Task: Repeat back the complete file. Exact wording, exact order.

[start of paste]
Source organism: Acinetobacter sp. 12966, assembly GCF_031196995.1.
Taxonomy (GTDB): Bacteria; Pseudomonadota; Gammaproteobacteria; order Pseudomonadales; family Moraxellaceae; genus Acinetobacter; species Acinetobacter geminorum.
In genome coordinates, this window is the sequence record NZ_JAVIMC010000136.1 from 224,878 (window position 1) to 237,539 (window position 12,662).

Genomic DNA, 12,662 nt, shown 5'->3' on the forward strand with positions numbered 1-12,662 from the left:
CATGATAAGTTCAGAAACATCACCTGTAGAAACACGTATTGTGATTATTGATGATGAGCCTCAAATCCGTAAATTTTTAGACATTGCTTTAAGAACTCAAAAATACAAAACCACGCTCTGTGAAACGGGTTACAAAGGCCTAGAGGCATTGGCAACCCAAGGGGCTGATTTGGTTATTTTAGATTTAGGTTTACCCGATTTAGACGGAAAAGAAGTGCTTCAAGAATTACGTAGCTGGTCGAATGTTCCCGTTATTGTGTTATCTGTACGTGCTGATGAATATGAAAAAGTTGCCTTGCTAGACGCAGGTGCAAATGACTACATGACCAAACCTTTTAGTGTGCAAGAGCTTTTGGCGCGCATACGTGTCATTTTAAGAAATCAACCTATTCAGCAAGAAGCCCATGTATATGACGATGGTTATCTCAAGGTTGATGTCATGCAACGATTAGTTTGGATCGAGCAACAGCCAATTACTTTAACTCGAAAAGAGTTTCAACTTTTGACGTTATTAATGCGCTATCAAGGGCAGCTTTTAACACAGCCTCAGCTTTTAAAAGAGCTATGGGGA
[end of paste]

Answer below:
Source organism: Acinetobacter sp. 12966, assembly GCF_031196995.1.
Taxonomy (GTDB): Bacteria; Pseudomonadota; Gammaproteobacteria; order Pseudomonadales; family Moraxellaceae; genus Acinetobacter; species Acinetobacter geminorum.
In genome coordinates, this window is the sequence record NZ_JAVIMC010000136.1 from 224,878 (window position 1) to 237,539 (window position 12,662).

Genomic DNA, 12,662 nt, shown 5'->3' on the forward strand with positions numbered 1-12,662 from the left:
CATGATAAGTTCAGAAACATCACCTGTAGAAACACGTATTGTGATTATTGATGATGAGCCTCAAATCCGTAAATTTTTAGACATTGCTTTAAGAACTCAAAAATACAAAACCACGCTCTGTGAAACGGGTTACAAAGGCCTAGAGGCATTGGCAACCCAAGGGGCTGATTTGGTTATTTTAGATTTAGGTTTACCCGATTTAGACGGAAAAGAAGTGCTTCAAGAATTACGTAGCTGGTCGAATGTTCCCGTTATTGTGTTATCTGTACGTGCTGATGAATATGAAAAAGTTGCCTTGCTAGACGCAGGTGCAAATGACTACATGACCAAACCTTTTAGTGTGCAAGAGCTTTTGGCGCGCATACGTGTCATTTTAAGAAATCAACCTATTCAGCAAGAAGCCCATGTATATGACGATGGTTATCTCAAGGTTGATGTCATGCAACGATTAGTTTGGATCGAGCAACAGCCAATTACTTTAACTCGAAAAGAGTTTCAACTTTTGACGTTATTAATGCGCTATCAAGGGCAGCTTTTAACACAGCCTCAGCTTTTAAAAGAGCTATGGGGA